UP's misrule of law

Uttar Pradesh Chief Minister Yogi Adityanath has set new precedents for maintaining law and order that stretch the bounds of the law. His popularly acclaimed strategy of “encounter killings” is one example of his chosen route of vigilante justice.  The ordinance to set up a compensation claims tribunal for the recovery of property losses from those accused of rioting is the latest example of his unique extra-judicial interpretation of the law. The ordinance also represents a remarkable defiance of the judiciary. It was passed a day before the Allahabad High Court’s March 16 deadline for the district magistrate and the police to report to the court on the removal of the “name and shame” hoardings of 57 people accused of allegedly damaging property during riots to protest the Citizenship Amendment Act. None of these people had gone through the legal process to establish guilt, and, in a communally charged state such as UP, remain vulnerable to violence and worse. It is worth noting that the high court considered the state government’s actions serious enough to take suo motu cognisance of these hoardings and convene a special sitting on Sunday, March 8. A day later, the court ruled that the move amounted to an “unwarranted interference in privacy”. By putting up for public display the name, photographs and addresses of people who are yet to be found guilty in a court of law, the government’s actions violated the rights guaranteed to all Indians under Article 21 of the Constitution — that no person can be deprived of his life and personal liberty except according to a procedure established by law.  The Adityanath government has appealed this ruling before the Supreme Court, which, has seen fit to refer the matter to a larger bench.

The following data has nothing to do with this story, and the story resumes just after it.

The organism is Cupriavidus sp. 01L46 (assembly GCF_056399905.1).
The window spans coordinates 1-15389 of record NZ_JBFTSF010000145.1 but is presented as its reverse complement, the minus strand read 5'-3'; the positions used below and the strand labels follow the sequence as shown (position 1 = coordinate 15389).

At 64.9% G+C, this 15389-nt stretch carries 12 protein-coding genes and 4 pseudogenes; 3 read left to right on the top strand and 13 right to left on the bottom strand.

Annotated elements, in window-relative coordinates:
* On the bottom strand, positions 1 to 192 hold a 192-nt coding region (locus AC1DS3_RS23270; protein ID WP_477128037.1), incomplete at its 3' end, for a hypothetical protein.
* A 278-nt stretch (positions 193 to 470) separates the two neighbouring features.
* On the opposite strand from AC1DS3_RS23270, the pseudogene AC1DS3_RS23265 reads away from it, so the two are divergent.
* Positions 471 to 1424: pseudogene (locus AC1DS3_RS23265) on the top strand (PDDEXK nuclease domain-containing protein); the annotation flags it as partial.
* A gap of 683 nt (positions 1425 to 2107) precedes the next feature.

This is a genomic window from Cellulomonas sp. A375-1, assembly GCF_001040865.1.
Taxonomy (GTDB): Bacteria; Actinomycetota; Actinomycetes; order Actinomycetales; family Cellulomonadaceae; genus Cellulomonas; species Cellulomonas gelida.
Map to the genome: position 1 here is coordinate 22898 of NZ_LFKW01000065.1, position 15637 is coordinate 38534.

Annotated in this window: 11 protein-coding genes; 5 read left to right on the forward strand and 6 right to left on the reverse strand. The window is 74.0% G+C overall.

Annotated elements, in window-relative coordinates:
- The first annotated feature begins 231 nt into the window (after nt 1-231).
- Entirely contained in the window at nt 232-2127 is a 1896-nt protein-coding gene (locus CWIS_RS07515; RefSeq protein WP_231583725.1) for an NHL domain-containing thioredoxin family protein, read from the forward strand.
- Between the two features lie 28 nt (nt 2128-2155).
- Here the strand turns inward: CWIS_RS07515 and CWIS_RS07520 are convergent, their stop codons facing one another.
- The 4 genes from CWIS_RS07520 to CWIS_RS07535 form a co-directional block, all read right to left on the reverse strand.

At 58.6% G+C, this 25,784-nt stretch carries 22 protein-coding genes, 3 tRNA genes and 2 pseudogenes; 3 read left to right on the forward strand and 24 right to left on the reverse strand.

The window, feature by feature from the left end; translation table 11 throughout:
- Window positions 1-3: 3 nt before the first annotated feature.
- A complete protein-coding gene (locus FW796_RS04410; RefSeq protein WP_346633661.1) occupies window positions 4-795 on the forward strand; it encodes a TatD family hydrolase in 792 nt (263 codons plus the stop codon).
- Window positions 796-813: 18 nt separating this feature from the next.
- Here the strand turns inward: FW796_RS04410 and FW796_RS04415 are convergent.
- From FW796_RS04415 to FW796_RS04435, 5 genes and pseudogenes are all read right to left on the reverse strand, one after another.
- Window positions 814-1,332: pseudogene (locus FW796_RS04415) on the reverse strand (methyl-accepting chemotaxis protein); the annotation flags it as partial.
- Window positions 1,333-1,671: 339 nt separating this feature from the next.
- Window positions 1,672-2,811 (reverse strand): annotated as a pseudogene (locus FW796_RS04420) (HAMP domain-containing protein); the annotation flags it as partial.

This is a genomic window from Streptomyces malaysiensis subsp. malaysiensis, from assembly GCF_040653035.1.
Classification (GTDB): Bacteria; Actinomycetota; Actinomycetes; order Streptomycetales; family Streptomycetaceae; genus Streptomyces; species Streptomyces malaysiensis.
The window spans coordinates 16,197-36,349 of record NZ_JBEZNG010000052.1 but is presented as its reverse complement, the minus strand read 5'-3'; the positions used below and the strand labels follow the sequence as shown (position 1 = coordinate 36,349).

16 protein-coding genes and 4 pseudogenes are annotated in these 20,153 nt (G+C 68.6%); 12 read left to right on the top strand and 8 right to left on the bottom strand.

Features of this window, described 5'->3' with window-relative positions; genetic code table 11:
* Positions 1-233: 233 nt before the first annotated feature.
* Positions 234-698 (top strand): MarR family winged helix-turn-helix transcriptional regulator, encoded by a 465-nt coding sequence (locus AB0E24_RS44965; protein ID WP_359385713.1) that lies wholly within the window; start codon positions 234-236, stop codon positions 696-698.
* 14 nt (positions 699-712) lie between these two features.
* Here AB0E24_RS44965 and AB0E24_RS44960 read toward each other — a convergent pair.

The ordinance offers a snub to the spirit of the high court’s judgment upholding the sanctity of Article 21. For instance, the ordinance provides that the court set up under it will be the sole institution for hearing the recovery cases; no other civil courts will hear these cases. No less significantly, the court under this ordinance can instruct the authorities to publish the names, photographs and addresses of people it has found guilty of destruction — in other words, provide legal cover for the same “name and shame” process that the high court had ruled illegal.

As with encounter killings, this ordinance sets a sinister precedent in a state that has scarcely been renowned for the smooth and honest functioning of its law and order machinery. To be sure, encounter killings have had a long and dishonourable history in India from the 1960s Naxalite movement onwards but it remains recognised as an extra-judicial method of law enforcement. Mr Adityanath has mainstreamed and normalised the technique in a manner that may well encourage other states to follow —recent “encounter killings” of rape accused in Hyderabad under the thin guise of “attempted escape” being one example. Naming and shaming could well enjoy similar emulative enthusiasm. If wilfully jettisoning the due process of law were added to problems with land acquisition, inflexible labour laws and other basics of doing business, India’s hopes of becoming a hub of global investment will be dim. Mr Adityanath’s version of justice urgently demands a robust legal challenge so that it does not become the template for India.



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